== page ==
Multivitamin supplements, Could they be harmful?

I’m sure you would want a straight answer before details, so here is your answer….YES, they could be but don’t stop, let’s get some details.

But First…
It would be unfair to Multivitamins and their manufacturers if I fail to mention however, that they are endlessly helpful in a lot of ways. Generally, supplements like the name, work mainly to supplement deficiencies and lack.

Vitamins and minerals are essential nutrients that our bodies need for normal growth and optimal health, however the basic problem with vitamin supplements is that they cannot replicate all the ingredients found in whole foods, nor can they make up for poor lifestyle and eating habits.

People with certain sickness and illnesses would need multivitamin supplements. Pregnant women and newly born especially have higher demands for vitamins and supplementation goes a long way to make up for the demands and keep the body functioning at its best.

But with these and even more unmentioned usefulness of multivitamin supplements, it still has to be clear that there could be the other side of the coin.

Why multivitamin supplements could be harmful
The major chance of multivitamin supplements becoming harmful is in its overdose. Overdose here is not just taking excess of the multivitamin supplements, it can come from even taking normal daily required dose. How is this possible?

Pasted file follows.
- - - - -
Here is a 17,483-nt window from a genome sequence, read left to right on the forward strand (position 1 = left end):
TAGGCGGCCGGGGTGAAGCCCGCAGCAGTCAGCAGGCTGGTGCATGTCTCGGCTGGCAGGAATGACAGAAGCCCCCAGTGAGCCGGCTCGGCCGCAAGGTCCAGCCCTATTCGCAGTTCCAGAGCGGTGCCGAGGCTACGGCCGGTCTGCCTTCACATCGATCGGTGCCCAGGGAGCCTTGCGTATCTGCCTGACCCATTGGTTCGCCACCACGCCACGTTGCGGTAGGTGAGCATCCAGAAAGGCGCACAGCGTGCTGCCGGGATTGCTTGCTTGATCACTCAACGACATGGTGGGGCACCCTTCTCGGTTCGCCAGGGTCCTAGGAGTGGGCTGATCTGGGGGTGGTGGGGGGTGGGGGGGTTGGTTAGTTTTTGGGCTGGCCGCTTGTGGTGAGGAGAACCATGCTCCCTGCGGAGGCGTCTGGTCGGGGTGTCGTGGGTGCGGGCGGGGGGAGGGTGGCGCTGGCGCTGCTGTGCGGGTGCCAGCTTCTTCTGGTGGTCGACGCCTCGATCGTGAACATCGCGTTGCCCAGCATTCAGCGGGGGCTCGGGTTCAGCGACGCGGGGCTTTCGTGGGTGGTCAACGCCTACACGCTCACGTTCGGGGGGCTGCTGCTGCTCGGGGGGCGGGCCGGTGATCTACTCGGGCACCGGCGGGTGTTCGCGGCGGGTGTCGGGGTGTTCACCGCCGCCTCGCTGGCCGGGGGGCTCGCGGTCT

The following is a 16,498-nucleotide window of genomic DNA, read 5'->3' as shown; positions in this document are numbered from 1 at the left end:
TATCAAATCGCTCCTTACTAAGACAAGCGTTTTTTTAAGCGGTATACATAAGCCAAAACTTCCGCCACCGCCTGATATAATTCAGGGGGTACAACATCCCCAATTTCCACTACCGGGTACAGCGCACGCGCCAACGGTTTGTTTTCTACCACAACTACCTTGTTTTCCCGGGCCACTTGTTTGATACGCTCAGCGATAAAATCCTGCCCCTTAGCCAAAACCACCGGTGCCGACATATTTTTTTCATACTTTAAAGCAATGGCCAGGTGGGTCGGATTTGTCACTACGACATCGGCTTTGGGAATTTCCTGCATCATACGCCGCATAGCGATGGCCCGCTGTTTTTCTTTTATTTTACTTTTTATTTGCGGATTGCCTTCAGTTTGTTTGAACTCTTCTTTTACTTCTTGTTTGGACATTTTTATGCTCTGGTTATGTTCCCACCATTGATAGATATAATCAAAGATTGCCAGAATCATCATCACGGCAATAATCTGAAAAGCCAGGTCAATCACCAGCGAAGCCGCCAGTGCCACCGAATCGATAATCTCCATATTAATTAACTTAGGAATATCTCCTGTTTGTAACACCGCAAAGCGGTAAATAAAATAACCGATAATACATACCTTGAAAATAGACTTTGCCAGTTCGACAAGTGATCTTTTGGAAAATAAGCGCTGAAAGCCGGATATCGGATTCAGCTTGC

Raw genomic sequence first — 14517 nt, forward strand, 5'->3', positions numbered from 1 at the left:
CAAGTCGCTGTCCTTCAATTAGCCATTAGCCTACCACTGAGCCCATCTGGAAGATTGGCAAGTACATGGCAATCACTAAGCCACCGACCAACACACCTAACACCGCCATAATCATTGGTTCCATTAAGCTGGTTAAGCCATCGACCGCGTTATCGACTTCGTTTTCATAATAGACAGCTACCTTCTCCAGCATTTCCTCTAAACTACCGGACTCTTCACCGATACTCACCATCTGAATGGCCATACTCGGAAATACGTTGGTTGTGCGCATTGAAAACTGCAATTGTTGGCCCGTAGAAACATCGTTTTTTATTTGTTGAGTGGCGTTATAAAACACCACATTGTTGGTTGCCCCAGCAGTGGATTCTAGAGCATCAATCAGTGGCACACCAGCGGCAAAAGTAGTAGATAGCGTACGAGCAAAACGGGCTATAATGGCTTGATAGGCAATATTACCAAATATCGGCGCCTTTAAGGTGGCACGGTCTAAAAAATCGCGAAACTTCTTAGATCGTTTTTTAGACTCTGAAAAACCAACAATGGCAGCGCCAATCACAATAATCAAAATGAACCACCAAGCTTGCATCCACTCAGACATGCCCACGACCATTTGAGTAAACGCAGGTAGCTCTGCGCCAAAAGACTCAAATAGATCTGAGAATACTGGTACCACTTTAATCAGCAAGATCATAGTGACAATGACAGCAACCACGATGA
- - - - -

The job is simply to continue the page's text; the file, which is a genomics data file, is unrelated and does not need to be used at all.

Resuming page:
If you eat a diet full of fruits, vegetables, and whole grains, there’s a good chance you already reach your suggested daily intake. And even if you eat a less-than-stellar diet, many types of processed foods are fortified with vitamins and minerals.

vit

If you are taking a vitamin supplement in addition to eating well and consuming some fortified foods, you may be reaching vitamin levels much higher than the FDA and NIH recommend. And this overly normal levels leads us the the detrimental effects of prolong excess intake of multivitamin supplements.

Maybe an analogy will help. You have a pain and you take a painkiller, one brand of course is enough and except you decide to take a different brand, you don’t take two different brands of painkillers with the intention of having a better result, your body could go into shock or something worse, or you don’t take an excess of any strong antibiotic with whatsoever intention, this even leads to formation of antibiotic resistant bacteria.

Same goes for multivitamin supplements, they often contain 100 percent (or more) of your recommended daily value of vitamin A, vitamin C, iron, and calcium. Unless you aren’t consuming any nutritional food at all, you simply don’t need these supplements.

Too Much of a Good Thing

So what happens when you start pumping too many vitamins and minerals into your body? Two meta-analyses of studies that collected data on the effects of multivitamin use in more than 400,000 patients found that individuals who took the daily supplement had an increased mortality rate .